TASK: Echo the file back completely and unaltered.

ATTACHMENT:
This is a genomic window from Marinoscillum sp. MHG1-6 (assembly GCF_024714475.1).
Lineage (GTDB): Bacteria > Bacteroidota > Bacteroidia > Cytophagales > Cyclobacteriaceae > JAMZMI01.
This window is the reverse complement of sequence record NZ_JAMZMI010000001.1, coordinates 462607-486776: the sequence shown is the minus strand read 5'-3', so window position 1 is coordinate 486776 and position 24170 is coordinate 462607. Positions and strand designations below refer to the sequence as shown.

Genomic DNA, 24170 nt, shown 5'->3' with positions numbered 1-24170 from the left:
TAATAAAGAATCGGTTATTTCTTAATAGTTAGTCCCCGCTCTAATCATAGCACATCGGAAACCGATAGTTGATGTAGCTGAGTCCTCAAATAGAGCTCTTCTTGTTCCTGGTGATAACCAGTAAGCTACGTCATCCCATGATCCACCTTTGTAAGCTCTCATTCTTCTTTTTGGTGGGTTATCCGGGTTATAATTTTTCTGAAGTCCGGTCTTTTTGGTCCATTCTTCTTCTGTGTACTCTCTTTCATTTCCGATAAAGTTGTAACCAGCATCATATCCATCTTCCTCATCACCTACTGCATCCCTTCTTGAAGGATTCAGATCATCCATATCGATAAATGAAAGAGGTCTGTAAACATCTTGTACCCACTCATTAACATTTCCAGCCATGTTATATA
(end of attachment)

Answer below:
This is a genomic window from Marinoscillum sp. MHG1-6 (assembly GCF_024714475.1).
Lineage (GTDB): Bacteria > Bacteroidota > Bacteroidia > Cytophagales > Cyclobacteriaceae > JAMZMI01.
This window is the reverse complement of sequence record NZ_JAMZMI010000001.1, coordinates 462607-486776: the sequence shown is the minus strand read 5'-3', so window position 1 is coordinate 486776 and position 24170 is coordinate 462607. Positions and strand designations below refer to the sequence as shown.

Genomic DNA, 24170 nt, shown 5'->3' with positions numbered 1-24170 from the left:
TAATAAAGAATCGGTTATTTCTTAATAGTTAGTCCCCGCTCTAATCATAGCACATCGGAAACCGATAGTTGATGTAGCTGAGTCCTCAAATAGAGCTCTTCTTGTTCCTGGTGATAACCAGTAAGCTACGTCATCCCATGATCCACCTTTGTAAGCTCTCATTCTTCTTTTTGGTGGGTTATCCGGGTTATAATTTTTCTGAAGTCCGGTCTTTTTGGTCCATTCTTCTTCTGTGTACTCTCTTTCATTTCCGATAAAGTTGTAACCAGCATCATATCCATCTTCCTCATCACCTACTGCATCCCTTCTTGAAGGATTCAGATCATCCATATCGATAAATGAAAGAGGTCTGTAAACATCTTGTACCCACTCATTAACATTTCCAGCCATGTTATATA